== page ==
Green Living Tip – Don’t Store It, Sell It
I’ve learned a lot from 30+ years of being a waste stream management consultant.
We all have stuff, most of us have clutter. Whether it is in our home or at work, things slowly appear around us, filling the open spaces. It’s a mysterious wind that blows chaos into our lives, like snow drifting in around our feet. It leaves us wondering, Where did all this crap come from?
At work, we create a thing I call “cold clutter.” Our clean, organized, work surfaces, like our desks or workbenches, become covered by the day’s business. Then, because time is short, we create another archaeological layer of the next day’s work on top of the previous one. And so on, and so on. It’s like this paper creature multiplies by itself, asexually. At some point, we open our eyes and realize we have lost control of our desks. Like a scene from cheap monster movie, “It’s alive!”
We do the same thing at home. But here, we keep the “warm clutter,” the things we’re emotionally attached to. If we tend to be insecure, we keep everything. We love stuff. In return, it accepts us, unconditionally. It doesn’t talk back. It’s non-confrontational. It’s dependable, always there when we need it. Our clutter becomes an extension of ourselves.
We Help You Clean Up Your Act
As an energy and waste stream consultant, I enter homes, businesses, and factories that are stifled almost to a halt by stuff. I see the investment that has been made to buy it, and the lack of investment in controlling it. Storerooms and closets are so full, no one knows what’s in there. No one can find it. No one can get to it.
So, we invest in buying more. We over-buy. We waste more energy. We waste more space. We waste more resources. The equipment in our storerooms has to be heated and cooled. We move a hundred things to get one thing out. We buy containers to put stuff in. We move stuff from one container or shelf to another, handling each piece over and over again. Every time something is moved, it risks getting damaged. We inventory it. We keep it on the books, filling computer space and ledger entries. We hire more people to manage the tonnage, or the data, or we rent more space to store more stuff. We spend money to waste money.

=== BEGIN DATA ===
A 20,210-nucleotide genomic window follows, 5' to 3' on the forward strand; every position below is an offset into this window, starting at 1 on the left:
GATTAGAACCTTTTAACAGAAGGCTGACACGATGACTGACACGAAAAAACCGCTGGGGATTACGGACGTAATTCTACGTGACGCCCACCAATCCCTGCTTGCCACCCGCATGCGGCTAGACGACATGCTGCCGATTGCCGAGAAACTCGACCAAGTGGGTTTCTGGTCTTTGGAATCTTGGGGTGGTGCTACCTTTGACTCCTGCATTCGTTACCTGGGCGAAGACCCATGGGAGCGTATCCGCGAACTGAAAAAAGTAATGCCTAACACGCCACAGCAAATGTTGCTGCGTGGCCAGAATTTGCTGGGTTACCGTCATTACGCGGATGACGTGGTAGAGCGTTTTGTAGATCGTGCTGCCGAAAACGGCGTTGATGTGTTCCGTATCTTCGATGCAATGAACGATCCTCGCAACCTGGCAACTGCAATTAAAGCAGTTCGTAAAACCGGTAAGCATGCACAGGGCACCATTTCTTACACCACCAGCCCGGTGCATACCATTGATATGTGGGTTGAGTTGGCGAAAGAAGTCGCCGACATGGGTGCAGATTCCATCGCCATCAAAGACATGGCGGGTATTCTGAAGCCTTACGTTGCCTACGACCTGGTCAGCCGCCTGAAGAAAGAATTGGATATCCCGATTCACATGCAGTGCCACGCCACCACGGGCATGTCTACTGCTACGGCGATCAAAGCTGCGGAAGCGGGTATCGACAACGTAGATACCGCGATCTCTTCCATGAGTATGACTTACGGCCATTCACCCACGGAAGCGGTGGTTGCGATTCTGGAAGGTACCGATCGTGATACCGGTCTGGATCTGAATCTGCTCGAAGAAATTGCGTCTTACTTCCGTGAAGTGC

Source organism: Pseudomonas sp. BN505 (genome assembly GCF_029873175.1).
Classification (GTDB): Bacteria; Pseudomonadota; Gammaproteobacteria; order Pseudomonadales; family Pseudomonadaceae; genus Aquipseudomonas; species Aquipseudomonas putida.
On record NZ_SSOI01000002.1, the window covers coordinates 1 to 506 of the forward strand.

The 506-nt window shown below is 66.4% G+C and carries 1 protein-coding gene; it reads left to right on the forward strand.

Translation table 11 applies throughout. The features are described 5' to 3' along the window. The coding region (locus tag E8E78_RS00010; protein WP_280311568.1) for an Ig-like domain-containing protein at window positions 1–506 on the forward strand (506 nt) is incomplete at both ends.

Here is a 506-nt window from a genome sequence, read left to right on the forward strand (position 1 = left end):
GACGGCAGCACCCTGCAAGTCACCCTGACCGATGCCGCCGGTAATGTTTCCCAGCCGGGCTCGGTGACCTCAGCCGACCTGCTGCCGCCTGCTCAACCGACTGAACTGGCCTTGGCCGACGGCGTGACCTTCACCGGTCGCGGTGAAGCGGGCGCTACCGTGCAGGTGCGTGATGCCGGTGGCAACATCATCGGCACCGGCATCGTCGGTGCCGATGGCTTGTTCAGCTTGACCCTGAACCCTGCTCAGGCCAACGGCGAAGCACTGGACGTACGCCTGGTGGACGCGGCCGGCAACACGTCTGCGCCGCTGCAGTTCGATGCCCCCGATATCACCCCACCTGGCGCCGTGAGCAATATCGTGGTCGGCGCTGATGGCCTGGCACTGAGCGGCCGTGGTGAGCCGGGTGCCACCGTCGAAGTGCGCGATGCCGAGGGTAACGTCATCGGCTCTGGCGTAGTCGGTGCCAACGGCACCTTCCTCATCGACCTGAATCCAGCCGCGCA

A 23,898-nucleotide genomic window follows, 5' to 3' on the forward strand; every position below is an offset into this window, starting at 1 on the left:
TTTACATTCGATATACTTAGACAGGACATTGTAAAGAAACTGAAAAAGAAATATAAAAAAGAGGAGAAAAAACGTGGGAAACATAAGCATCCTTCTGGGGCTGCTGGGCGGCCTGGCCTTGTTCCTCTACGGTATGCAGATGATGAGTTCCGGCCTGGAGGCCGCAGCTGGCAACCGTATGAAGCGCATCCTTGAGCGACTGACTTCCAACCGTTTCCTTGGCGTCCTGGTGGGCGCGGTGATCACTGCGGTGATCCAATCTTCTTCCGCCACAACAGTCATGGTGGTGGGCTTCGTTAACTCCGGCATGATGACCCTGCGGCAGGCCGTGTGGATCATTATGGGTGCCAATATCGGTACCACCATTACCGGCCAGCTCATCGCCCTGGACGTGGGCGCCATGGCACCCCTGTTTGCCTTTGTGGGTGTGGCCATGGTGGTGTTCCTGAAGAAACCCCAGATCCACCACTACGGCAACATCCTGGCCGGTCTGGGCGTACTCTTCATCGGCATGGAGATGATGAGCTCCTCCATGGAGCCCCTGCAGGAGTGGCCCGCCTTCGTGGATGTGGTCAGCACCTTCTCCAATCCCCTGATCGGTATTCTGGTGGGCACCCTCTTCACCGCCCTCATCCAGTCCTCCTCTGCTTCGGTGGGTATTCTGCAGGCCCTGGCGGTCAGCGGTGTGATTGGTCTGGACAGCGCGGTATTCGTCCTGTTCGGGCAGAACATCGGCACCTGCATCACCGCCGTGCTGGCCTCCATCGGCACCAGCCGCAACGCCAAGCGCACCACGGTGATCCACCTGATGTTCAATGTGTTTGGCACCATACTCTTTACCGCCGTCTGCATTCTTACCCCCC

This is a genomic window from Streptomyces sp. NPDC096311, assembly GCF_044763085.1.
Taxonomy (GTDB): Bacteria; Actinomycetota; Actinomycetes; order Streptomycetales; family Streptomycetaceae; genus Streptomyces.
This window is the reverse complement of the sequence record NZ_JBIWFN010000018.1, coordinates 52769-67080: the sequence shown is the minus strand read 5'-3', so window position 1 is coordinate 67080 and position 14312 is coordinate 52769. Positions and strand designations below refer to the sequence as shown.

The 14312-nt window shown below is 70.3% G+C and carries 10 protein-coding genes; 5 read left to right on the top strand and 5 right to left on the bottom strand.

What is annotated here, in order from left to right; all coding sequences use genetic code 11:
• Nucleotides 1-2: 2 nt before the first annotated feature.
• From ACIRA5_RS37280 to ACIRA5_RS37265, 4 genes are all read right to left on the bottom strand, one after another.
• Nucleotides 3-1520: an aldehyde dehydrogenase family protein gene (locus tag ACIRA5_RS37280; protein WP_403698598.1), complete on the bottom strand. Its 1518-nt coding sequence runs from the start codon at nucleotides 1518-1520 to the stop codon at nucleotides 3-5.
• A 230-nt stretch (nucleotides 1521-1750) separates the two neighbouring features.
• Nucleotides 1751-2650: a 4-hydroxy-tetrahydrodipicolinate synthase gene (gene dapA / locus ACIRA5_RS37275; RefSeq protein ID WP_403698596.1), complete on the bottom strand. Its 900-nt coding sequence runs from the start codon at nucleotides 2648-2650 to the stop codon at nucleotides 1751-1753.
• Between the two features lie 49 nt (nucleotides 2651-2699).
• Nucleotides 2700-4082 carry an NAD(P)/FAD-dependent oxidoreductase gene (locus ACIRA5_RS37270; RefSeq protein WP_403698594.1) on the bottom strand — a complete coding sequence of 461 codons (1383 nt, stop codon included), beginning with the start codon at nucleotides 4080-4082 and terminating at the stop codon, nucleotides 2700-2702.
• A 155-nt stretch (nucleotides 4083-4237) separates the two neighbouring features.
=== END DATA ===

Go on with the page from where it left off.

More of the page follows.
So, what do you do when you have to walk sideways down corridors of stuff packed to the ceiling in your home or business? (If you haven’t seen it, trust me; it happens.) That’s when families and CEOs call me. By the time I get involved, things are usually out of control. It’s time for an intervention. When you wait this long, it costs a lot more than if you had just controlled everything from the start. By this time, most of what you have stored is no longer an asset, it’s a liability. Adding up all the costs through the life of a single stored item, you easily may have spent ten times your original investment.
A common practice of old school management was to just “dump it all,” and start over. Managers who practice this autocratic “flushing the toilet” mentality should be flushed as well. Nothing should be thrown away. Dumping does not correct the problem, it makes the problem worse. Every item I pull out of storage needs to be evaluated to see if it is recyclable, reusable, or resalable. Every electronic item needs to have its memory erased, and every item needs to be evaluated for toxicity. “Dumping” places your company at a huge liability risk.
Avoid the Landfill Like the Plague
The key term here is “Landfill Avoidance.” Someday, it will be the responsibility of every manufacturer to take back everything it produces once the buyer is done with it. This will force designers to create simple, cost effective ways to separate materials for recycling. If a manufacturer is forced to handle everything they build from “cradle to cradle,” less oil will be needed, less ore will be mined. And we’ll be that much closer to achieving sustainability.
Until then, it is our responsibility. We buyers have to make sure items get to licensed de-manufacturers, that everything gets reused, and nothing, or very little, goes to the landfill. It’s not just because the landfills are filing up; it’s not just because using raw materials produces much more carbon dioxide; it is simply because our planet is running out of resources.
At home, it’s the responsibility of every shopper to evaluate the full life of what you buy. How am I going to recycle this when I am done with it? How many years will I be able to use this? Should I buy cheap or spend more and have it last longer? Or better yet, can I do without this item all together? Essentially, stop buying so much crap. One good thing about this new failing economy is that it is making us all live more simply. You can stop trying to keep up with the Joneses. The Jones are unemployed too. The old adage, “Shop till you drop” is reserved for executives at AIG.